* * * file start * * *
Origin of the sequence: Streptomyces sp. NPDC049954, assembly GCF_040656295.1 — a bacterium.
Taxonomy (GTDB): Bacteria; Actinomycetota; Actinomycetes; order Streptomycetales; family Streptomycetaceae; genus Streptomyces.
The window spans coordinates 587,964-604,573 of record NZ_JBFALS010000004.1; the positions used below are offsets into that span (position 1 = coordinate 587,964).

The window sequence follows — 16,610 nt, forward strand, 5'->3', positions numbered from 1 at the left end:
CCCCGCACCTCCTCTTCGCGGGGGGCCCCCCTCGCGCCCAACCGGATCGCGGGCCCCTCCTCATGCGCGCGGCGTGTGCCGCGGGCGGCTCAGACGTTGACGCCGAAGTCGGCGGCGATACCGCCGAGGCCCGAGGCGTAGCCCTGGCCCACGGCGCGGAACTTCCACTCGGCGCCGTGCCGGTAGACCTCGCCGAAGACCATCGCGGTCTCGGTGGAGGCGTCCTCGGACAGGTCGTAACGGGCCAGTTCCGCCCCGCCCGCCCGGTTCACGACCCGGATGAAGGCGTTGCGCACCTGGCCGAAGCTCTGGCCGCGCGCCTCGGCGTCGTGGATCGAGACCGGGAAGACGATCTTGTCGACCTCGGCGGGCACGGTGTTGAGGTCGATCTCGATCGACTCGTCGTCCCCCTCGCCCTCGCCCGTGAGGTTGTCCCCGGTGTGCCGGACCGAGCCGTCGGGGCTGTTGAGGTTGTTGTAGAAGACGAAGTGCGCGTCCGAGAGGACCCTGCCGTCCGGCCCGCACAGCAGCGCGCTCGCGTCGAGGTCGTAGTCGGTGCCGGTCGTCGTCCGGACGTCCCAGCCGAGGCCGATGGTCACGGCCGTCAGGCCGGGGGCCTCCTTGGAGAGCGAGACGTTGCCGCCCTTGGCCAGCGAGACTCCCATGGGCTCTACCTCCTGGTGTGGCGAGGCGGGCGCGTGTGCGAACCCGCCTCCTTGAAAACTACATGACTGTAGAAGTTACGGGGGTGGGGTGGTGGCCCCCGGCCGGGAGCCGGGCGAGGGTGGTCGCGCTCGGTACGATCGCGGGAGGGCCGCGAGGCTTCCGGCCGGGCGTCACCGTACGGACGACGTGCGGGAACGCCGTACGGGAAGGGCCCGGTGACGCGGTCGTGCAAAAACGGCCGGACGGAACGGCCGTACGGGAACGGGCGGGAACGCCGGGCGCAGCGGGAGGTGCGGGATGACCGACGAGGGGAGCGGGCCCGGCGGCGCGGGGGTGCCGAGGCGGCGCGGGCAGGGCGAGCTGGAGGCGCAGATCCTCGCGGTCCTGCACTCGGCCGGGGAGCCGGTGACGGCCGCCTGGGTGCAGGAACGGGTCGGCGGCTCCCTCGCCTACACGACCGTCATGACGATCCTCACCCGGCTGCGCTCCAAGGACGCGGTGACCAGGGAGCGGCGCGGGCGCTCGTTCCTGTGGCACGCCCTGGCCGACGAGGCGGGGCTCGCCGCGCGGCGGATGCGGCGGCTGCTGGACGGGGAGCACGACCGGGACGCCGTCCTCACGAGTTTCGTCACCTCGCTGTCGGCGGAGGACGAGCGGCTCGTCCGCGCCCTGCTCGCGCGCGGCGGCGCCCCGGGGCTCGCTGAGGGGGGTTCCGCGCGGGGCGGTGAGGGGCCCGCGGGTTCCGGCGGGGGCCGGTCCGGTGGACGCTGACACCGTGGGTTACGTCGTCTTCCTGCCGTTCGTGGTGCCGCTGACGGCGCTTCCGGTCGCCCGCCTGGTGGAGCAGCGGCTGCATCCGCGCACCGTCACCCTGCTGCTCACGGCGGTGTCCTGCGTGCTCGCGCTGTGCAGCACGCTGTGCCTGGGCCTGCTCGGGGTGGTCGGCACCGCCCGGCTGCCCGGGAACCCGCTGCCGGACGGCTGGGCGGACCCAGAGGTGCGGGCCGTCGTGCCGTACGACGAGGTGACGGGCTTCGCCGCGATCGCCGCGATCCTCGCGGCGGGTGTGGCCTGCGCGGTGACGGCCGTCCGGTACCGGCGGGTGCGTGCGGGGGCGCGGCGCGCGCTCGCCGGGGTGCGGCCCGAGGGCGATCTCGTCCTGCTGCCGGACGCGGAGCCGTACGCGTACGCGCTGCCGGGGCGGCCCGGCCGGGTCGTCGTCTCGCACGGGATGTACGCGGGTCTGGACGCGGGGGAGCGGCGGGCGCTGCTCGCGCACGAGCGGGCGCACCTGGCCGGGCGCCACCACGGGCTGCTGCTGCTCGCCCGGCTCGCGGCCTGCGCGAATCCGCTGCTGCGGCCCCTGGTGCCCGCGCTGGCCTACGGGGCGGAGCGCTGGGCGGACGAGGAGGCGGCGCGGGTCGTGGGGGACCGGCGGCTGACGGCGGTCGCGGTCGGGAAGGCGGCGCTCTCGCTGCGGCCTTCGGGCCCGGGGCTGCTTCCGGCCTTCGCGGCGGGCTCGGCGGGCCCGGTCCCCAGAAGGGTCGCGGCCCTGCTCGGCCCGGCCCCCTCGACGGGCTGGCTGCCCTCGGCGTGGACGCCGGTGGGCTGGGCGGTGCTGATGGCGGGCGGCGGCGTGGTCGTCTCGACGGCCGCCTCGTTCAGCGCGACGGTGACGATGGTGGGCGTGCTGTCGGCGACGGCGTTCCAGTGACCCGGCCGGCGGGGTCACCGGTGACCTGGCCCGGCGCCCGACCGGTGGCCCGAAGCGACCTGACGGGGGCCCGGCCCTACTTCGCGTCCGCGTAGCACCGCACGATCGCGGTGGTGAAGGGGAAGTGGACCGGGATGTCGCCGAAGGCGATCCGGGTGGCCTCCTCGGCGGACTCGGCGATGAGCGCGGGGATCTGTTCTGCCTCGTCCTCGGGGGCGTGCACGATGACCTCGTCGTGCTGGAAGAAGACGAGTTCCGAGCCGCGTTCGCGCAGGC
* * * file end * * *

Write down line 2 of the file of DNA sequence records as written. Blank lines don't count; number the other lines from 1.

Taxonomy (GTDB): Bacteria; Actinomycetota; Actinomycetes; order Streptomycetales; family Streptomycetaceae; genus Streptomyces.